Iron plays an important role in macrophage polarization by altering metabolic and redox status. However, the impact of iron on the immune status of macrophages is still controversial. In this study, we report that ferric ammonium citrate (FAC) upregulates PD-L1 expression in macrophages. FAC not only altered the phenotype of macrophages but also led to enriching immune-modulatory T cell subsets. Since iron is known to be a constituent of coenzymes facilitating metabolic processes in mitochondria, we examined the metabolic status of FAC-overloaded macrophages by measuring the oxygen consumption rate (OCR) and the represented coenzyme, aconitase. In addition to enhancement of metabolic processes, FAC accelerated the Fenton reaction in macrophages, which also contributed to the facilitation of oxygen consumption. We reasoned that the enhancement of the OCR leads to the production of reactive oxygen species (ROS), which are directly linked to PD-L1 induction. Using ferrostatin, rotenone, and N-acetyl-L-cysteine, we confirmed that metabolic and redox regulation is responsible for FAC-mediated PD-L1 expression. Furthermore, we suggested that FAC-induced ROS production may explain FAC-mediated pro- and anti-inflammatory responses in macrophages. These findings may extend our understanding of regulating iron concentration during immune checkpoint therapy in cancer patients.

1. Introduction

Macrophages play key roles in regulating the innate and adaptive immune systems in response to environmental milieu by polarizing toward either M1 (classically activated) or M2 (alternatively activated) macrophages [1]. Metabolic reprogramming in macrophages is an important factor in determining such polarization status [25]. Upon exposure to a trigger, a naïve macrophage polarizes into M1 by turning on proinflammatory processes, including the expression of costimulatory molecules and the production of cytokines. Metabolically, M1 shifts glucose usage from oxidative phosphorylation (OXPHOS) in mitochondria to glycolysis, which supports the abrupt demand for energy during activation [4, 5]. The reduced flux in turn generates two metabolic breaks in mitochondria, which leads to the accumulation of citrate and succinate [4, 6]. Inhibition of aconitase activity during M1 is an important factor that hinders the flux in the tricarboxylic acid (TCA) cycle [7, 8]. The accumulation of citrate facilitates the lipid membrane expansion that is essential for the transportation and secretion of cytokines; moreover, the excess succinate aggravates hypoxia-induced factor 1α- (HIF1α-) mediated inflammation, which helps sustain M1 status [6, 9]. On the other hand, M2 macrophages predominantly produce energy via OXPHOS by facilitating TCA flux in mitochondria [10]. The expression of PD-L1, one of the costimulatory molecules that promotes polarization toward M2, requires OXPHOS-dominant metabolic reprogramming [1113].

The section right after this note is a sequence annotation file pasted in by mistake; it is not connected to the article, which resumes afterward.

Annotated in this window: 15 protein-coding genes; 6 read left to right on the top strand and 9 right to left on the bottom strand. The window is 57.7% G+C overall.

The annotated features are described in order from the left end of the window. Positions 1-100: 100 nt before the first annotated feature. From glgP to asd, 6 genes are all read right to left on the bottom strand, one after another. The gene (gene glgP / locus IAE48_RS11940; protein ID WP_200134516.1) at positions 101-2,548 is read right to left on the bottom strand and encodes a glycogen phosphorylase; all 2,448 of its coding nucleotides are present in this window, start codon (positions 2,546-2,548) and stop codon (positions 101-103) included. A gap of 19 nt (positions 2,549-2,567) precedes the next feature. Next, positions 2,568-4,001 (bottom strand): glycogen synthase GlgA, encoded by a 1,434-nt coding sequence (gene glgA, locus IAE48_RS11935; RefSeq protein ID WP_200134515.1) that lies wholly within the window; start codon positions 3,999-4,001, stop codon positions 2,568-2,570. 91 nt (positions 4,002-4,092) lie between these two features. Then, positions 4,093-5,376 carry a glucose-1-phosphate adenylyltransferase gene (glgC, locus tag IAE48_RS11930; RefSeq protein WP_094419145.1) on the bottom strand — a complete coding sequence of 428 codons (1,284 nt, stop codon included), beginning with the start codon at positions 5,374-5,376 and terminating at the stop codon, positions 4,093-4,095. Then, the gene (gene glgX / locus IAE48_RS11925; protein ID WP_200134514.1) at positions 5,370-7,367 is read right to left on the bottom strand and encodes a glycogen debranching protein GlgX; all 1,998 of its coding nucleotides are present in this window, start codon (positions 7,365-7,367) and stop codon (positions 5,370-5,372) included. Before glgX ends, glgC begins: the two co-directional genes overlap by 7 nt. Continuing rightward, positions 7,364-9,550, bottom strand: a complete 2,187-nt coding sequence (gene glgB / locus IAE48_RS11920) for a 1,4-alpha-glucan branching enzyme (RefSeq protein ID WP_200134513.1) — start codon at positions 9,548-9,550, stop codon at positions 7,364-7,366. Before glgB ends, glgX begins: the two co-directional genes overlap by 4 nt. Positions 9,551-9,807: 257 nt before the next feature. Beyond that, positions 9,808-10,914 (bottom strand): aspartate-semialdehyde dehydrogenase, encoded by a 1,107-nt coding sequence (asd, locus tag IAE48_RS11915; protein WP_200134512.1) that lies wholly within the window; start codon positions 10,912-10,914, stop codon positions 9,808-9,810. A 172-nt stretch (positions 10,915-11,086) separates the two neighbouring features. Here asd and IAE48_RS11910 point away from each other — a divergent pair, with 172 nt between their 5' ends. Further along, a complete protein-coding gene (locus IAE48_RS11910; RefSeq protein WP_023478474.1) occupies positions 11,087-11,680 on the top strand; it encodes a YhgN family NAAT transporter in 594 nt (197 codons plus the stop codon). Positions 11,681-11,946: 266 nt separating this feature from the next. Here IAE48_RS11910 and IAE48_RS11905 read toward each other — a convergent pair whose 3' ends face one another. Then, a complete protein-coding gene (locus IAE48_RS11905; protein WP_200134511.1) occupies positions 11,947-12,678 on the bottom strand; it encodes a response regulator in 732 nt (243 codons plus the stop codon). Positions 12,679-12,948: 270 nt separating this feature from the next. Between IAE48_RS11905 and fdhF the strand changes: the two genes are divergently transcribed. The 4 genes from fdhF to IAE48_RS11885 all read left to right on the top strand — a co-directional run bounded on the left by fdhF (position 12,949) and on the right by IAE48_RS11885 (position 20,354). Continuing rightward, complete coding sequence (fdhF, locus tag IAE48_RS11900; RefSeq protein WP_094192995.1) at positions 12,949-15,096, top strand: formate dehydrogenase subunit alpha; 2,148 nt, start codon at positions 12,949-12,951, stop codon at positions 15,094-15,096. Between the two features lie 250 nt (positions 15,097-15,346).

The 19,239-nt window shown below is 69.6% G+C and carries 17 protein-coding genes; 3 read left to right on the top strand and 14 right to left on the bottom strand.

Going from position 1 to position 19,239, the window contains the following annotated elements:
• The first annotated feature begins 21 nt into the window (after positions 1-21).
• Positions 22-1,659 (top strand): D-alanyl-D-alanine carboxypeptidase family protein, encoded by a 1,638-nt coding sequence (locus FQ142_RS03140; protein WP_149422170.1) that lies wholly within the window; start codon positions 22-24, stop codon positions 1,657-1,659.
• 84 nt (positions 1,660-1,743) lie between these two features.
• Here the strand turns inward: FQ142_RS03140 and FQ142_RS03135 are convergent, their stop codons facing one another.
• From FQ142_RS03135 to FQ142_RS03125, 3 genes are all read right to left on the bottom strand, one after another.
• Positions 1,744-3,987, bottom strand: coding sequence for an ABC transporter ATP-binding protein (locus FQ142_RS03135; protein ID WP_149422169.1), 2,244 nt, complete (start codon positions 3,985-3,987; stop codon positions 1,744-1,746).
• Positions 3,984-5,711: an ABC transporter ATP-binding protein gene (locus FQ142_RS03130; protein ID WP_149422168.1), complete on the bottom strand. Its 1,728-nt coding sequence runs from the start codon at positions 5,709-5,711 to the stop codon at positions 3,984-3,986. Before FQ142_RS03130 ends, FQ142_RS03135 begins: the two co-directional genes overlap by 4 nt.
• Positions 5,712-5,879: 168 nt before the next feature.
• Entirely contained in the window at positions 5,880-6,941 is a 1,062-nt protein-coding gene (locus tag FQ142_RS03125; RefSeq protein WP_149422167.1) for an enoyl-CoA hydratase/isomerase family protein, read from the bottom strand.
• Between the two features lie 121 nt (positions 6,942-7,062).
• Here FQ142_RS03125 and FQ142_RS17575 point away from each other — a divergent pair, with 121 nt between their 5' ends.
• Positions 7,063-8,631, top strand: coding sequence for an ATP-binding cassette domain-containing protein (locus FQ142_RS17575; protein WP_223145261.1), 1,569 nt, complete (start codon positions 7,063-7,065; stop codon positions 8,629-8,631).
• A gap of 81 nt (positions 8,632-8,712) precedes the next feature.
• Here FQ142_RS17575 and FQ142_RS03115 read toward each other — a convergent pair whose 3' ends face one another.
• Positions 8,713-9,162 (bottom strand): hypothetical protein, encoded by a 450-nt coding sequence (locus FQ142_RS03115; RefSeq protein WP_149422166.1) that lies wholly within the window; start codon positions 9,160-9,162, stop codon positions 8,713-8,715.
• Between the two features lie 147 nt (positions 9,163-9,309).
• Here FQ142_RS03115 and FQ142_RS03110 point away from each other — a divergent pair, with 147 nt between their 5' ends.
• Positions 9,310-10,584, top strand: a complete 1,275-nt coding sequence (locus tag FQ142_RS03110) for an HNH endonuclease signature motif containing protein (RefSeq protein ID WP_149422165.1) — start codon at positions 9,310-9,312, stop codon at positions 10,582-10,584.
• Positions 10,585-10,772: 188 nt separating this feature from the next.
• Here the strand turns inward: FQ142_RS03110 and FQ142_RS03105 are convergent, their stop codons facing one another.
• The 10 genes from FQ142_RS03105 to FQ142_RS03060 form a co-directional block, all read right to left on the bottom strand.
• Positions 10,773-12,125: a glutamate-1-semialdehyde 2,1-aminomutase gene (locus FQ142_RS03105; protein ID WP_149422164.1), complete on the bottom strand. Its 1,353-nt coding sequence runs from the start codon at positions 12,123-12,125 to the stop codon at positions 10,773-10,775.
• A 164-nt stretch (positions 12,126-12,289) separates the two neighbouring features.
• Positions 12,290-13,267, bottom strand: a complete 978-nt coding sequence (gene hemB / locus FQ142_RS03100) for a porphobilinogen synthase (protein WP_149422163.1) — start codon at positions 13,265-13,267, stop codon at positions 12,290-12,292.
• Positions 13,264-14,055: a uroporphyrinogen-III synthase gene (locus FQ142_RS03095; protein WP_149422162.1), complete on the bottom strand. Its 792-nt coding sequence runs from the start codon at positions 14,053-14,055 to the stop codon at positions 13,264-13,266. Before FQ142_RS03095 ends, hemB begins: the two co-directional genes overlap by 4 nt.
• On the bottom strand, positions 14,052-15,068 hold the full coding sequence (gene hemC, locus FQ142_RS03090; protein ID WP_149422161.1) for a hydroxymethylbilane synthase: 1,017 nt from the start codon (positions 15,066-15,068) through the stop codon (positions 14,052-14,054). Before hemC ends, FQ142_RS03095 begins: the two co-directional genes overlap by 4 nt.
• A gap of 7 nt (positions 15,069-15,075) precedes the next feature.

Iron governs various metabolic processes within macrophages that are directly correlated with their immunologic function [1416]. Iron is a well-known component of the coenzymes in the TCA cycle or electron transport chain (ETC), and the correlation between these factors and iron-mediated macrophage polarization has been investigated [17]. Iron comprises several coenzymes in mitochondria to support the energy production processes. For example, iron forms the [4Fe-4S] cluster in aconitase, an enzyme that interconverts citrate and isocitrate in the TCA cycle, whose activity is crucial for citrate oxidation [7, 8]. Moreover, iron forms [2Fe-2S] or [4Fe-4S] in complex I, which constitutes iron-sulfur clusters that are responsible for electron delivery. Facilitation of the OXPHOS-dependent pathway successively enhances the flow of electrons in the ETC, which promotes reactive oxygen species (ROS) generation during the process [1820]. Iron further accelerates ROS generation by the Fenton reaction, which converts hydrogen peroxide into hydroxyl free radicals [21]. Several papers report the impact of iron on the immune function of macrophages, although conflicting results have been reported [14, 2225]. Therefore, this study was conducted with an aim to elucidate the seemingly conflicting results of iron-mediated inflammatory responses in macrophages by using FAC as an iron source. Moreover, we investigated whether FAC increases PD-L1 expression in macrophages to induce M2 polarization and delineated the effects of FAC on CD4+ T cell differentiation. Next, we investigated the metabolic effect of FAC in mitochondria, and by using various ROS inhibitors, we ascertained whether the contradictory immunologic phenomena stem from iron-mediated ROS production.